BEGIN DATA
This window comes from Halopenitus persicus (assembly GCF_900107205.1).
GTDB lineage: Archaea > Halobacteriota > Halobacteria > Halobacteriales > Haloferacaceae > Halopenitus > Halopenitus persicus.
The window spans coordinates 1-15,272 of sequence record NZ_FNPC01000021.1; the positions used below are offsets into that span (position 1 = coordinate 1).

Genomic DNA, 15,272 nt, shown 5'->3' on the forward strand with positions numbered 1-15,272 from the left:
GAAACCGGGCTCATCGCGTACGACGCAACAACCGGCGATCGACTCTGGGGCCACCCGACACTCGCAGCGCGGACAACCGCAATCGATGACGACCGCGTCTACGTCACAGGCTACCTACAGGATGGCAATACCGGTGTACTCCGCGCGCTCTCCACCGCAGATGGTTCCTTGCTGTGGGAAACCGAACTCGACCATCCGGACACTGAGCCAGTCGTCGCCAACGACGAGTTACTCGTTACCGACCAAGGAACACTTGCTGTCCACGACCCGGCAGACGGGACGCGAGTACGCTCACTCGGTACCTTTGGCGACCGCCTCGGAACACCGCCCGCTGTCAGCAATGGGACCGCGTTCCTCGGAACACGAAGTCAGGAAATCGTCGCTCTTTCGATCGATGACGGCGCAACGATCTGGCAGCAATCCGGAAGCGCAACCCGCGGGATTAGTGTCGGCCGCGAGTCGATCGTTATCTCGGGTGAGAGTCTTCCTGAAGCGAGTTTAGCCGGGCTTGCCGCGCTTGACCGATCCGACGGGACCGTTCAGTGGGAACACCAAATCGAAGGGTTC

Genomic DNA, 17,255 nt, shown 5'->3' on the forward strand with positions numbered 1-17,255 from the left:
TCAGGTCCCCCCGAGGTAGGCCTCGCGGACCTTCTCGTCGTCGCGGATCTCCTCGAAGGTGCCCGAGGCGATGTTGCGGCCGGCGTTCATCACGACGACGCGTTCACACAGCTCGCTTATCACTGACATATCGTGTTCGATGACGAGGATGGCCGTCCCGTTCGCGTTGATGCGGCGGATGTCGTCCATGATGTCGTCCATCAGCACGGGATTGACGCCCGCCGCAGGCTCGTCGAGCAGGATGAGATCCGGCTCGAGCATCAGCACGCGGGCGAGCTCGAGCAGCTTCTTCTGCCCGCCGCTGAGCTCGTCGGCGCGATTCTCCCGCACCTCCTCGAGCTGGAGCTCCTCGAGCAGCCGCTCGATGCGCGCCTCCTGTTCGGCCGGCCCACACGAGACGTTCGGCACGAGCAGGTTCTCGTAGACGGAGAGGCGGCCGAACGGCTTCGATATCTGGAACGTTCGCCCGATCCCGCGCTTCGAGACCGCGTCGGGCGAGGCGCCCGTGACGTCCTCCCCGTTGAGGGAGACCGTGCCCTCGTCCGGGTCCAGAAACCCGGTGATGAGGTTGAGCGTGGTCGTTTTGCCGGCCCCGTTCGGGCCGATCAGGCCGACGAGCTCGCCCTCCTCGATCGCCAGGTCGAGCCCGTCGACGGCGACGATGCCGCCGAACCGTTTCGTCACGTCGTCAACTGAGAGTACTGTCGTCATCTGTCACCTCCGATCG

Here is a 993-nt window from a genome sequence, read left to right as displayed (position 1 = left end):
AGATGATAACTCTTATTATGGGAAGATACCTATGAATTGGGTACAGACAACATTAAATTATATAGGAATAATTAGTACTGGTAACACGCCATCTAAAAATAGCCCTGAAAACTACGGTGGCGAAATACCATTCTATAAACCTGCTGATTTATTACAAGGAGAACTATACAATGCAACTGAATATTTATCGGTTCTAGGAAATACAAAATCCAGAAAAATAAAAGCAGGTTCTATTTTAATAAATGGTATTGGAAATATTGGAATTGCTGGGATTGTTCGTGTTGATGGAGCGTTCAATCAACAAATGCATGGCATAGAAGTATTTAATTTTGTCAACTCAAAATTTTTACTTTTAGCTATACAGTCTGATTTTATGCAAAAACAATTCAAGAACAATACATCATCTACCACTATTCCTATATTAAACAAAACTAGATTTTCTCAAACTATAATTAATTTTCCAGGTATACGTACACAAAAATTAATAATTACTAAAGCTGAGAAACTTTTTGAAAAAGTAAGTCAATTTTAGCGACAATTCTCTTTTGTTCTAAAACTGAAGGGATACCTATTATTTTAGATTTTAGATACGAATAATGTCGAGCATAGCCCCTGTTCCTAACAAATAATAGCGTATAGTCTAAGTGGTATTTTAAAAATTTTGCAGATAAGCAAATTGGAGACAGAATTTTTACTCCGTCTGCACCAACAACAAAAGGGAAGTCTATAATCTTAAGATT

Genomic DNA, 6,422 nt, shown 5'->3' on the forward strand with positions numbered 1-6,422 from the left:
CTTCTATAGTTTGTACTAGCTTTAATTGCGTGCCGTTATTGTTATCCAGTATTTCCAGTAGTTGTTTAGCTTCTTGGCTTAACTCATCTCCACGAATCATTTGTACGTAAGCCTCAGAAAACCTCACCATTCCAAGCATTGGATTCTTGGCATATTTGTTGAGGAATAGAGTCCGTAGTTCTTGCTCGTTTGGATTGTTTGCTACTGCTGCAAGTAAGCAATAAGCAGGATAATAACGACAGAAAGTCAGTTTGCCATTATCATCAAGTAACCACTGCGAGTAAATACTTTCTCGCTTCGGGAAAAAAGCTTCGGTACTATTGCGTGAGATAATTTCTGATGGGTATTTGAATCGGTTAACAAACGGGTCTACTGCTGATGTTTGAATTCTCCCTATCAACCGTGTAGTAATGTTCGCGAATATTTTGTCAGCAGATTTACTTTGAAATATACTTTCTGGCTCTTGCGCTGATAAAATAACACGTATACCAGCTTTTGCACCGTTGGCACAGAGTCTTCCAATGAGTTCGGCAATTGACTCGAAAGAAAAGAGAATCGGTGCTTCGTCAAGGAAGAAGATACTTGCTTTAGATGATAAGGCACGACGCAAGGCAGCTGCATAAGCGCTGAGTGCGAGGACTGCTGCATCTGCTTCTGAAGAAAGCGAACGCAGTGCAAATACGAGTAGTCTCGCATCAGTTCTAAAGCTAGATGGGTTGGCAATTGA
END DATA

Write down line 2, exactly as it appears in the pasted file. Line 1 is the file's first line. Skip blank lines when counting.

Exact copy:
GTDB lineage: Archaea > Halobacteriota > Halobacteria > Halobacteriales > Haloferacaceae > Halopenitus > Halopenitus persicus.